Um, and then you’re not willing to do the practice, the work. Um, You, you’re, you’re not going to, you’re not gonna get better, and if you gotta make that a habit. Hi, it’s Mark Ney from Natural Born [00:21:00] Coaches, and I wanna give two very big thumbs up to Tim Milson and his Creative Crew agency. I have been using them for a long time and I am 100% happy they get the job done right.
They’re fast and they let me focus on my business. I don’t have to worry about anything. So again, I want to give them two very big thumbs up. I have no problem recommending them. I don’t give testimonials for everyone because my name is attached to it, but I gladly do so for Tim and the Creative Crew Agency.
So use them. You won’t regret it, and good luck.
Tim Melanson: Yeah, I agree. Yeah. People don’t see all the work that goes into that one performance. Right. And, uh, and it’s the same for us. And you know what, the world especially now changes super fast. So you might be just, you know, trucking away at something that’s working and then all of a sudden it’s not.
And if you haven’t been kind of near to the ground looking at what’s going on, then you might not notice that. Next thing you [00:22:00] know, you’re behind, right?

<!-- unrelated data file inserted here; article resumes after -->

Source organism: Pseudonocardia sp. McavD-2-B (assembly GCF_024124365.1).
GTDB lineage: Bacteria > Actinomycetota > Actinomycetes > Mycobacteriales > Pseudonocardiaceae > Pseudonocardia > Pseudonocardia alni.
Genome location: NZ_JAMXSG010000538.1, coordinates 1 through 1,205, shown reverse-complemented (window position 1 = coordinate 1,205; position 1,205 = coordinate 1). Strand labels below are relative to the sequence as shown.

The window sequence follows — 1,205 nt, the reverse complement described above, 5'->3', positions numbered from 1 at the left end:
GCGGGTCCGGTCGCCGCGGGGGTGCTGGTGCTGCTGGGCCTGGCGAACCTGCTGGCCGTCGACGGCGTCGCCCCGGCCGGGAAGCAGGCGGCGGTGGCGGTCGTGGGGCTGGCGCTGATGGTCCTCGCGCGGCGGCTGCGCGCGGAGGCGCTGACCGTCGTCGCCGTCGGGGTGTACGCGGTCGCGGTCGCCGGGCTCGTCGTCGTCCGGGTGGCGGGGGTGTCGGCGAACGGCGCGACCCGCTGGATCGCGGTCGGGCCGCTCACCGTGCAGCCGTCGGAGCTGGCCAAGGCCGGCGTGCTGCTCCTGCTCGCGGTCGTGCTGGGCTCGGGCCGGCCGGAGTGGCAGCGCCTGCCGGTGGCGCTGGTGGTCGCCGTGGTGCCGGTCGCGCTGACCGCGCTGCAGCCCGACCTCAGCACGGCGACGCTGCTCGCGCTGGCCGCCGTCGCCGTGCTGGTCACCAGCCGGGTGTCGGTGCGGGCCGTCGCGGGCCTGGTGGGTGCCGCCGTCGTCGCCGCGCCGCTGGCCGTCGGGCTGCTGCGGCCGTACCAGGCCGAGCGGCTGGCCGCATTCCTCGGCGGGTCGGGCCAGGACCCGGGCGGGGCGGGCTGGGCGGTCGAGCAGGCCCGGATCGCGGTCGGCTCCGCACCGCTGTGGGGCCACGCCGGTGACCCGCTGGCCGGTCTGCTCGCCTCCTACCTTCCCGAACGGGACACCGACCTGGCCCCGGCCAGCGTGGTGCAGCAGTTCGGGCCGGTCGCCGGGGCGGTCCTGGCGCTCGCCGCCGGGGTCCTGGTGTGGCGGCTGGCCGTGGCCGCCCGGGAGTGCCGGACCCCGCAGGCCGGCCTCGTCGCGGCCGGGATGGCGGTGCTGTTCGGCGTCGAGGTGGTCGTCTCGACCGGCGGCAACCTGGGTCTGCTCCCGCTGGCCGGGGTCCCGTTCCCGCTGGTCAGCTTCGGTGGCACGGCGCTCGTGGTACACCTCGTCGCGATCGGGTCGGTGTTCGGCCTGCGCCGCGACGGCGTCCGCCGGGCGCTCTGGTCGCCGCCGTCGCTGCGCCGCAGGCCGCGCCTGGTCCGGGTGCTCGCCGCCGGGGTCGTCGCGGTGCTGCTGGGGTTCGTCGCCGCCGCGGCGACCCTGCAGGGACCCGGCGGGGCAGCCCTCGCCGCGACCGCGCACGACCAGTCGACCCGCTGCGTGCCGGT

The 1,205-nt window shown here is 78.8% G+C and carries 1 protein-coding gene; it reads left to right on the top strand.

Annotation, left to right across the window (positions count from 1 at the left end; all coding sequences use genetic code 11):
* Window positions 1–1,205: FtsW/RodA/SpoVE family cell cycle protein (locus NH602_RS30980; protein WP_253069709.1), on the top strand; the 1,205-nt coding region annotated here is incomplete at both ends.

Walter Crosby: Oh, a hundred percent. And if you’re not, if you’re not paying attention, um, and just being aware of what’s going on around you, uh, you’re gonna get passed.
It’s a race. And it’s hard and tough. It’s hard. Um, it, it is what it is. If, and if you don’t, you don’t want to. If you don’t want to take that, take on that risk and do that work, then you know, there’s, there’s other roles that, that would be a better fit. Yeah. And
Tim Melanson: I would say that if that makes you excited, like it makes me excited and probably you too.
You’re an entrepreneur and you’ll be fine. I mean, I like that challenge myself and, and I think there’s a lot of people that do so. This is not turning you away, then you’re in the right path. Let’s keep moving. Right? A hundred percent. Now work from home can be a challenge in a lot of ways, but one of those ways is finding a space where you can get your work done and setting up that, I call it a jam room.
So tell me [00:23:00] what, like how do you have your jam room set up and how would you suggest we set ours up? Well,
Walter Crosby: I’m, I don’t know. I’m a little weird. I’ve been working remotely like before Covid. Um, I’ve been, you know, in sales you kinda, you learn to work where you are, whether that’s in your car at a parking lot or a coffee shop or a diner.